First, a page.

An off-season encore: Summerfest South End Development – Phase I
Published: May 3, 2012
Tags: Big Backyard, Briggs & Stratton, Eppstein Uhen Architects Inc., Henry Maier Festival Park, Hunzinger Construction Co., Kevin O’Toole, Milwaukee World Festivals Inc., Pierce Engineers Inc., Summerfest, Summerfest South End
Experienced contractors lead revamp at Summerfest grounds
Given their repeat construction performances at Milwaukee’s Summerfest grounds, a handful of architects and contractors are something like off-season roadies for the music festival’s home base.
The 22-acre lakefront site formally known as Henry Maier Festival Park hosts the annual Summerfest music festival, as well as a slew of ethnic and cultural gatherings throughout the warm weather months. To keep the park grounds modern and ready for millions of annual patrons, property owners Milwaukee World Festival Inc. have opted for a phased renovation of the facilities, during down periods from October to May.
In 2011, that meant the start of a two-part overhaul of the South End. Phase 1 work included construction of a new entrance gate and pavilion, enhanced internal and external ticket offices, more dining and restrooms, and a reconfigured stage, seating and thematic elements for its Briggs & Stratton Big Backyard performance area.
Kevin O’Toole, executive vice president and co-owner of Hunzinger Construction Co., has been part of a team down at the park for the past few winters. The consistent work has provided Hunzinger with a scope, he said, of how to deal with the sprawling grounds. The approach includes holding weekly and daily project meetings, and developing a framework for the scheduling challenges winter presents.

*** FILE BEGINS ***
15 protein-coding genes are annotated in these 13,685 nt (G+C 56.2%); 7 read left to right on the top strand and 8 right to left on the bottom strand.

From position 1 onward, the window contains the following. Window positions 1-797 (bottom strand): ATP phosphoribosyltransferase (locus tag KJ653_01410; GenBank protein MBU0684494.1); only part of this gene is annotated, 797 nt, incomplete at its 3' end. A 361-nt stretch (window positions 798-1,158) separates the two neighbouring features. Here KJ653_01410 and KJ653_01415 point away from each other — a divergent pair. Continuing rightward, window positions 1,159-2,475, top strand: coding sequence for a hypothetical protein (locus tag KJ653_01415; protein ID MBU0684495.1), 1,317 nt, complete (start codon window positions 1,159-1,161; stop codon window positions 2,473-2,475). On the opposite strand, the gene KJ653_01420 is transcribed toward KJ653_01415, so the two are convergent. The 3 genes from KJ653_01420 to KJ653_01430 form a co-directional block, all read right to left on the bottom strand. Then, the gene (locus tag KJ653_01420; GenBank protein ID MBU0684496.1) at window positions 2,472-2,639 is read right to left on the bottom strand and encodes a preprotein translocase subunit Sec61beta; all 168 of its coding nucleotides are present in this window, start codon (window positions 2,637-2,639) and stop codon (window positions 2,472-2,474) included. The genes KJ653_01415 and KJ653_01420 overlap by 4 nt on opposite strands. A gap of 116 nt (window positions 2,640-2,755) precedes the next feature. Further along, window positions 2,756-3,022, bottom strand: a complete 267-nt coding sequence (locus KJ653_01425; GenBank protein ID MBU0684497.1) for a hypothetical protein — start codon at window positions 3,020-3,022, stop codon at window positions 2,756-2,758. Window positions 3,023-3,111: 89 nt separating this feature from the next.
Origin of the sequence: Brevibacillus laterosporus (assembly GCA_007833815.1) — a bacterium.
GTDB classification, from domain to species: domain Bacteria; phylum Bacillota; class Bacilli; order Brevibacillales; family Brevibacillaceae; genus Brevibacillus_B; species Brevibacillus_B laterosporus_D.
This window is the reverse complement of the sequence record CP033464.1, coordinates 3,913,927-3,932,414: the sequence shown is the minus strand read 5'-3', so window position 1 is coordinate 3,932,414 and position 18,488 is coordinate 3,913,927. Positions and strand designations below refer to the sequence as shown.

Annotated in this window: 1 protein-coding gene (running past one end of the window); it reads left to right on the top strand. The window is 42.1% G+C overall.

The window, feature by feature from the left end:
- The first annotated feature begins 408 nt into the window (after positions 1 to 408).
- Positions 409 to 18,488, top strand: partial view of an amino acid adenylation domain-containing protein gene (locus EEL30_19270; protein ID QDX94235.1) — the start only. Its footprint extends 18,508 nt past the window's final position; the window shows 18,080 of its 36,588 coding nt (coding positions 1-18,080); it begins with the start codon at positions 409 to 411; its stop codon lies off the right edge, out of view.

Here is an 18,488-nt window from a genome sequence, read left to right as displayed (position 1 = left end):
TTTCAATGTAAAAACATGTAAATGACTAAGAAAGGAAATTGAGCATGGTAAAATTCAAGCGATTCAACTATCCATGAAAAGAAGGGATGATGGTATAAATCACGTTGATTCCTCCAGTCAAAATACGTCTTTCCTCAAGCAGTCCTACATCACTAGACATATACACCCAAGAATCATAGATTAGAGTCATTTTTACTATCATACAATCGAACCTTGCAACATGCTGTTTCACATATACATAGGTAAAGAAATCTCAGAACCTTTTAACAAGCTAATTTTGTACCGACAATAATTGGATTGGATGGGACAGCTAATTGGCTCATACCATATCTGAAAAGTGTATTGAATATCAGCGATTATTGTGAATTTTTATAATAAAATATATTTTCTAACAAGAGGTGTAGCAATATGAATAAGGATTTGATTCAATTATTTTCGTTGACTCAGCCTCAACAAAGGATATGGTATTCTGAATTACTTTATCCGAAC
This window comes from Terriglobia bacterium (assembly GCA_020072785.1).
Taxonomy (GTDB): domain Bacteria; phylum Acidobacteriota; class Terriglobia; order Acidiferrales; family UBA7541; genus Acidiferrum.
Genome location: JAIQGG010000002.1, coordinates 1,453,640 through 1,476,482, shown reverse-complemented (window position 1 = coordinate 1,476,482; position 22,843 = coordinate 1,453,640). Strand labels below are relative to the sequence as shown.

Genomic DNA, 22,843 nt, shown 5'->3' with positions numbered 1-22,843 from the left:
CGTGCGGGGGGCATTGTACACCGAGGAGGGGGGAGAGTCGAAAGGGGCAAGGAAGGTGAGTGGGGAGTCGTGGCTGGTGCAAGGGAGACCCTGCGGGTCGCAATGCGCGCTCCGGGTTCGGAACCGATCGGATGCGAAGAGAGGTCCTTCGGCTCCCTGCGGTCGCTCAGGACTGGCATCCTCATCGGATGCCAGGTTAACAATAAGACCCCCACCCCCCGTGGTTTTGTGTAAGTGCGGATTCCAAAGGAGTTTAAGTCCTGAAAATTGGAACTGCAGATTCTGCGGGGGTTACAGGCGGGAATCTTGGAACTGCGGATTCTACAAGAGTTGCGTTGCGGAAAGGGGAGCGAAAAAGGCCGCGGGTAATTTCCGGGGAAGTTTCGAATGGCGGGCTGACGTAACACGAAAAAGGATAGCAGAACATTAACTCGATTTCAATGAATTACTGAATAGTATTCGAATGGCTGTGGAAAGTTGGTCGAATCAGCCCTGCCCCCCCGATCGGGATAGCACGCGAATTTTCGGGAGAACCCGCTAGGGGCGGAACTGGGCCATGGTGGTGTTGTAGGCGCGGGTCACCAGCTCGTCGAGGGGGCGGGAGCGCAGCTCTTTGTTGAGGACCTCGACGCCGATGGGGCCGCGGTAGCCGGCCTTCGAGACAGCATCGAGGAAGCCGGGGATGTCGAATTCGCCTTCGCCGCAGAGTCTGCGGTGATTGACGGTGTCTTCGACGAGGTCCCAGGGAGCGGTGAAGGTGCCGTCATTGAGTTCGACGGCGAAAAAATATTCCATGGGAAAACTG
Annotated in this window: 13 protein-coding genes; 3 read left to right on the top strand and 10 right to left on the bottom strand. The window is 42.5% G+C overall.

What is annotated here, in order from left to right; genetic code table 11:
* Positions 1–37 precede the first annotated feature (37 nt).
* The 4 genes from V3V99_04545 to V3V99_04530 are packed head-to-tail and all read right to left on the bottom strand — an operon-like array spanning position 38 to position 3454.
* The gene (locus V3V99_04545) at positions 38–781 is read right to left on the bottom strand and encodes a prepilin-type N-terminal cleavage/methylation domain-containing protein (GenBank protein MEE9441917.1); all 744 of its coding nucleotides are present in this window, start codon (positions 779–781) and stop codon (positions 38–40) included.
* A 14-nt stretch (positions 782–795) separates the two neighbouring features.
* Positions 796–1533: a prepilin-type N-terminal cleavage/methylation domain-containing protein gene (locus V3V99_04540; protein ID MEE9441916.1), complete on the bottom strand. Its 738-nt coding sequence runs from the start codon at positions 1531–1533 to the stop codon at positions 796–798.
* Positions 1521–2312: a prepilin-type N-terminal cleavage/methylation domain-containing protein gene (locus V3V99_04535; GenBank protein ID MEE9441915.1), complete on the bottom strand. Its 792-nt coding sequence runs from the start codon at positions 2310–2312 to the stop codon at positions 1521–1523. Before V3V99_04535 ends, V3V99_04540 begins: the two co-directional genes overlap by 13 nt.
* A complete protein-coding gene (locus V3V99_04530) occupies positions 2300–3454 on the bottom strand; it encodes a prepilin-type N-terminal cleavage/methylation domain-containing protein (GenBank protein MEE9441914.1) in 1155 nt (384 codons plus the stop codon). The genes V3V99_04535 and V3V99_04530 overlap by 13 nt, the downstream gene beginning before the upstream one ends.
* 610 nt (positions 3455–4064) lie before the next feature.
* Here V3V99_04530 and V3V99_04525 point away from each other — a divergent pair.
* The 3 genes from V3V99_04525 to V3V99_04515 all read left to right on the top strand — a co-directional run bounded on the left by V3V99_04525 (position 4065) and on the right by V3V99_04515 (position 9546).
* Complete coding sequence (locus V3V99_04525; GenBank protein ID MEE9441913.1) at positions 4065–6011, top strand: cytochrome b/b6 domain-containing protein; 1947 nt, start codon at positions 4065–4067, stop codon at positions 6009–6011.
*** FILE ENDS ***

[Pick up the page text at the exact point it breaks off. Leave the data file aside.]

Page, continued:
O’Toole offers some unique perspective as a part-time performer, as well. He has performed on Summerfest’s stages with his Americana rock band, H2-Oh.
“That’s an extra element I can bring, that ear,” O’Toole said with a light laugh. “What I’ve taken as a musician absolutely helps when we’re going through design development and watching the process from the performer’s standpoint.”
The project architects, Eppstein Uhen Architects Inc., Milwaukee, had their own advantage in that the firm had already drafted a possible future for the entire festival grounds in the early 2000s as part of MWF’s “Millennium Plan.”
When it came time for a proposal for just the South End work, the firm refreshed its layout to line up with opportunities in the property owner’s changing plans. They were able to do so in a restricted time frame, said Troy Jacoby, senior design architect, due to prior work there and knowledge of park expectations.
With Phase 1 complete, Hunzinger and Eppstein Uhen are now part of the ongoing Phase 2 work, which will establish the M&I Classic Rock stage as a permanent structure.
— Justin Kern